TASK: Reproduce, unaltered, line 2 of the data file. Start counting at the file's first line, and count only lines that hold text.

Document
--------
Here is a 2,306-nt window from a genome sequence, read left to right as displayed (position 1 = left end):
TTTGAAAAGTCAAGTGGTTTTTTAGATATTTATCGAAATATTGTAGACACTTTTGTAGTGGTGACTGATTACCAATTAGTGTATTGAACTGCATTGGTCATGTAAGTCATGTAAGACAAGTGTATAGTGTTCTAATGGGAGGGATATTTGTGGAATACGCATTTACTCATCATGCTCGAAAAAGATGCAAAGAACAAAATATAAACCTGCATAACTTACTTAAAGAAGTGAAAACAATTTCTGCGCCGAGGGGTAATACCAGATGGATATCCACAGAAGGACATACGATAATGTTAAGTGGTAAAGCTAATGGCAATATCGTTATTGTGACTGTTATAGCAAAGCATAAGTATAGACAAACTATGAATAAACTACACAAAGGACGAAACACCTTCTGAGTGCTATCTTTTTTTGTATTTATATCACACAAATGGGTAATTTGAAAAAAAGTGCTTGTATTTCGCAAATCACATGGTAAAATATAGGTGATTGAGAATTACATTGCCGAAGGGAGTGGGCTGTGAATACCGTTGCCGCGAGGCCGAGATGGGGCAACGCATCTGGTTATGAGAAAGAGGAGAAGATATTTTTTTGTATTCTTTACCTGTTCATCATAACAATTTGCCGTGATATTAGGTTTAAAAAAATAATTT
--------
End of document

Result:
TTTGAAAAGTCAAGTGGTTTTTTAGATATTTATCGAAATATTGTAGACACTTTTGTAGTGGTGACTGATTACCAATTAGTGTATTGAACTGCATTGGTCATGTAAGTCATGTAAGACAAGTGTATAGTGTTCTAATGGGAGGGATATTTGTGGAATACGCATTTACTCATCATGCTCGAAAAAGATGCAAAGAACAAAATATAAACCTGCATAACTTACTTAAAGAAGTGAAAACAATTTCTGCGCCGAGGGGTAATACCAGATGGATATCCACAGAAGGACATACGATAATGTTAAGTGGTAAAGCTAATGGCAATATCGTTATTGTGACTGTTATAGCAAAGCATAAGTATAGACAAACTATGAATAAACTACACAAAGGACGAAACACCTTCTGAGTGCTATCTTTTTTTGTATTTATATCACACAAATGGGTAATTTGAAAAAAAGTGCTTGTATTTCGCAAATCACATGGTAAAATATAGGTGATTGAGAATTACATTGCCGAAGGGAGTGGGCTGTGAATACCGTTGCCGCGAGGCCGAGATGGGGCAACGCATCTGGTTATGAGAAAGAGGAGAAGATATTTTTTTGTATTCTTTACCTGTTCATCATAACAATTTGCCGTGATATTAGGTTTAAAAAAATAATTT